By: Chuck Ulie | September 21, 2023
‘There’s a lot of runway for that category as we think about household penetration and what that looks like for the consumers’
Energy is the alpha dog in sparkling beverages, but how this beverage is shelved and promoted—and what other drinks surround it and how—is key to overall success of this category, convenience-store retailers and industry experts say.
Energy continues to be a successful category that outperforms, says Corey Nicely, a category manager at Pilot Co., Knoxville, Tennessee, which has 641 locations. “There’s a lot of runway for that category as we think about household penetration and what that looks like for the consumers going forward.”
Nicely says there have been many energy brands that have paved the way for new entrants in the category. While some brands have come and gone, “it’ll be a category we continue to partner with heavily as we go into 2024.”
At Loop Neighborhood Market, Fremont, California, which has 132 stores, category manager Marat Yeshchin says energy is 40% of his chain’s package-beverage business.
Scott Love, principal, retail client services at Chicago-based Circana, puts into perspective the popularity of energy drinks in c-stores. It’s the biggest category in convenience but “not even close to No. 1” in other outlets. “On a dollar basis, 34% of the sales of non-alcohol beverages go to energy drinks,” he says.
So, when it comes to planning sparkling-beverage space in the cold vault, retailers must be cognizant of energy’s muscle. Love says that because energy takes one-third of sales, it should get one-third of the space.
After that space-to-sales allocation is in place, Love says retailers must be sure to “brand block,” or keep all brands together on shelves versus organizing in terms of flavor, for example.
“Within energy drinks, you want all the Monster-branded products together,” he says.
Red Bull and Monster are the drivers of the energy-drink business and have a very high loyalty, Love says, and retailers want to ensure customers can find those brands.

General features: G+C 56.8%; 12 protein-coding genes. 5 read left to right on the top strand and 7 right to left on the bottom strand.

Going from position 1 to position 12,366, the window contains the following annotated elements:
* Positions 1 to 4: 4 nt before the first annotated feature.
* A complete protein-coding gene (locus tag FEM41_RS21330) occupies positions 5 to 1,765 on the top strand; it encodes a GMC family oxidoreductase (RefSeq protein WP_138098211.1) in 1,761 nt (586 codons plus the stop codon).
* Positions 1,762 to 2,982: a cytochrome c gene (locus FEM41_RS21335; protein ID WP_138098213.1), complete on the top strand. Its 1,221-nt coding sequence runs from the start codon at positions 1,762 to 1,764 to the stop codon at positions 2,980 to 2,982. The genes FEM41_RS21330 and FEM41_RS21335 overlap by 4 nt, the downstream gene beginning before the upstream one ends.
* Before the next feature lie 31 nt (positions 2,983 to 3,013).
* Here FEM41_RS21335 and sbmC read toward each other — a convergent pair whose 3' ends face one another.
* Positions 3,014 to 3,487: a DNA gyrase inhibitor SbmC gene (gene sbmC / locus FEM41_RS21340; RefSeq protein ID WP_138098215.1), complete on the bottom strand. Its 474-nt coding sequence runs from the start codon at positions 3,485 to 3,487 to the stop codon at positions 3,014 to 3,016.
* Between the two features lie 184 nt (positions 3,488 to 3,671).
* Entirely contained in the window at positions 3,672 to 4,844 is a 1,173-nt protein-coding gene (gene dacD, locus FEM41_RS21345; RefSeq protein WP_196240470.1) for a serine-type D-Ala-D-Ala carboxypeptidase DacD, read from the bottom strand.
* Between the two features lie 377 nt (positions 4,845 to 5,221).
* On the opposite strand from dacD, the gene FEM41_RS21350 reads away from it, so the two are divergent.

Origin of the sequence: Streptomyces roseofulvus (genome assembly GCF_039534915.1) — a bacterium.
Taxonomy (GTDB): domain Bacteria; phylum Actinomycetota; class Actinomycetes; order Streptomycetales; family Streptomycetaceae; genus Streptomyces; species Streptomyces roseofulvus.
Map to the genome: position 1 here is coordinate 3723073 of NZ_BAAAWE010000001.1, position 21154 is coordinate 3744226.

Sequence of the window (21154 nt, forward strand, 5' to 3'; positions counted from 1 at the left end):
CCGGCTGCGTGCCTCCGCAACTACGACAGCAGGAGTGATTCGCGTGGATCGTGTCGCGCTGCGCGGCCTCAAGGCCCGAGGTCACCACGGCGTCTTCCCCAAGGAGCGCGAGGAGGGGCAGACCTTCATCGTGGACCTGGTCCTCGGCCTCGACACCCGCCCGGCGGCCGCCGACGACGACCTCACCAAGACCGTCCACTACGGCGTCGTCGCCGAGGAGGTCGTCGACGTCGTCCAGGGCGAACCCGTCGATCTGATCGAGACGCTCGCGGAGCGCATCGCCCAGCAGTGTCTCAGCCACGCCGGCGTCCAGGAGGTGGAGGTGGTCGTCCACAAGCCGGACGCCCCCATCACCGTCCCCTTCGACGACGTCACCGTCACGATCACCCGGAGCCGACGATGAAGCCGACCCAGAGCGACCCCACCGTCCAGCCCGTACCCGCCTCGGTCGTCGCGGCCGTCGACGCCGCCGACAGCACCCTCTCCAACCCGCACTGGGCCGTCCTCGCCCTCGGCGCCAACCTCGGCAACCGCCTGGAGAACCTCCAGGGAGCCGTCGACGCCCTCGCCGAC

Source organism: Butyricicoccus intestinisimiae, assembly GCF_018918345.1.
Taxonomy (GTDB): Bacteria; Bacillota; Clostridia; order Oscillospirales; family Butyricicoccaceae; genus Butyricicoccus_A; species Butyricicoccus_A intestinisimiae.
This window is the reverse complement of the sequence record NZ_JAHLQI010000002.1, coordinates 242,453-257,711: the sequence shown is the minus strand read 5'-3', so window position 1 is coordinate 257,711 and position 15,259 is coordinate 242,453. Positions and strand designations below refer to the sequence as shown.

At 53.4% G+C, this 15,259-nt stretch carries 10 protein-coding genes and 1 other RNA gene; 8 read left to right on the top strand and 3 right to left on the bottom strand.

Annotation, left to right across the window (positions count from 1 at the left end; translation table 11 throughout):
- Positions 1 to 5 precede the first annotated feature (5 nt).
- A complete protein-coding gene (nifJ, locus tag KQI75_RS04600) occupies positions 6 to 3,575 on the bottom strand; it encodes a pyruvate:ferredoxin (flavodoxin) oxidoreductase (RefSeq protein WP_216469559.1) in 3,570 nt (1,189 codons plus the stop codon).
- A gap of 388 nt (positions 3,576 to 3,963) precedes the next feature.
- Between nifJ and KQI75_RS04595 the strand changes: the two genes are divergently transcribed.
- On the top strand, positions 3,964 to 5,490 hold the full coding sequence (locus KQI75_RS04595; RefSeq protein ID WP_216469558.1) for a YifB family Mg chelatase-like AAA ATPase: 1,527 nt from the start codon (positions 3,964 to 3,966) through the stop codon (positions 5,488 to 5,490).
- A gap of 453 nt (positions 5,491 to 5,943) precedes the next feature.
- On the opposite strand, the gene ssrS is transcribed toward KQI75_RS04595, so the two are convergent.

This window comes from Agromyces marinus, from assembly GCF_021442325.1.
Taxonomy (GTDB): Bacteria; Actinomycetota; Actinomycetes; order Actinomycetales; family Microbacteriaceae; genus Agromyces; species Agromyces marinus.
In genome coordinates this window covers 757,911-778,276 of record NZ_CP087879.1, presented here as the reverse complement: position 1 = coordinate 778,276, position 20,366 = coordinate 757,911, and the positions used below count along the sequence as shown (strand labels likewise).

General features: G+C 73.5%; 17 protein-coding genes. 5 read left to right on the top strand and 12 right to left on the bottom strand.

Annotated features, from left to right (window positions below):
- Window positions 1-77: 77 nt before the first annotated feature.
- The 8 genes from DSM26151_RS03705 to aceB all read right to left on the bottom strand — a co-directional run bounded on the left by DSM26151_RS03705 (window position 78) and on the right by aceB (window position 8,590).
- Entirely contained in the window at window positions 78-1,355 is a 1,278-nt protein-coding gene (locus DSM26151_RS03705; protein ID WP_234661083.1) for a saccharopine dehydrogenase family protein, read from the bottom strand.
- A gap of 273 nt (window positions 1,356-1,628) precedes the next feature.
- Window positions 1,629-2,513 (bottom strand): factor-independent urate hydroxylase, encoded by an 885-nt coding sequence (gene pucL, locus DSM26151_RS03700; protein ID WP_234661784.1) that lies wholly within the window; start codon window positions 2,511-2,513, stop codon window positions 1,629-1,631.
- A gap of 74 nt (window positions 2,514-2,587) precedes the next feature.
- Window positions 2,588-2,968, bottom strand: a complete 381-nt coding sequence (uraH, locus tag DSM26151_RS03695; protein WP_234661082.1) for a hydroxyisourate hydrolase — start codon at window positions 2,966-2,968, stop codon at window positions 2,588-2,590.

“As consumer preferences are frequently changing, it’s important for retailers to reconsider cold vault strategy frequently as well.”
“There are a couple things unique about c-stores,” he says. “One, there’s much more immediate consumption of the product, and your decision or shopping time is significantly condensed versus other channels.
“It has to be easy to find, and it has to be in the right location,” he says.
However, c-stores also must leave room for other sparkling beverages, such as carbonated soft drinks, sparkling waters and sports drinks—and for new innovations.
“Innovation’s really important,” Love says, adding that while new products must be brought in, retailers should not cut too deep into key brands to make space and “potentially miss more sales.”
This juggling act involves examining more than just space-to-sales data because if that is all that was required, “Your entire cooler would be energy drinks and carbonated soft drinks, end of story,” says Jaron Friedman, head of sales for Toronto-based sparkling water brand Clearly Canadian. “We encourage retailers to really look at the different categories outside of just the top two or three and allocate space based on the opportunity categories and what’s growing in other channels outside of convenience.”
When looking at individual categories, retailers shouldn’t hold brands in smaller subsets to the same sales standards as areas like carbonated soft drinks. This is because every category and subcategory has a different threshold of what makes sense for units per store per week, Friedman says, adding it’s important to offer customers variety in the cold vault to appeal to multiple cross sections of consumers.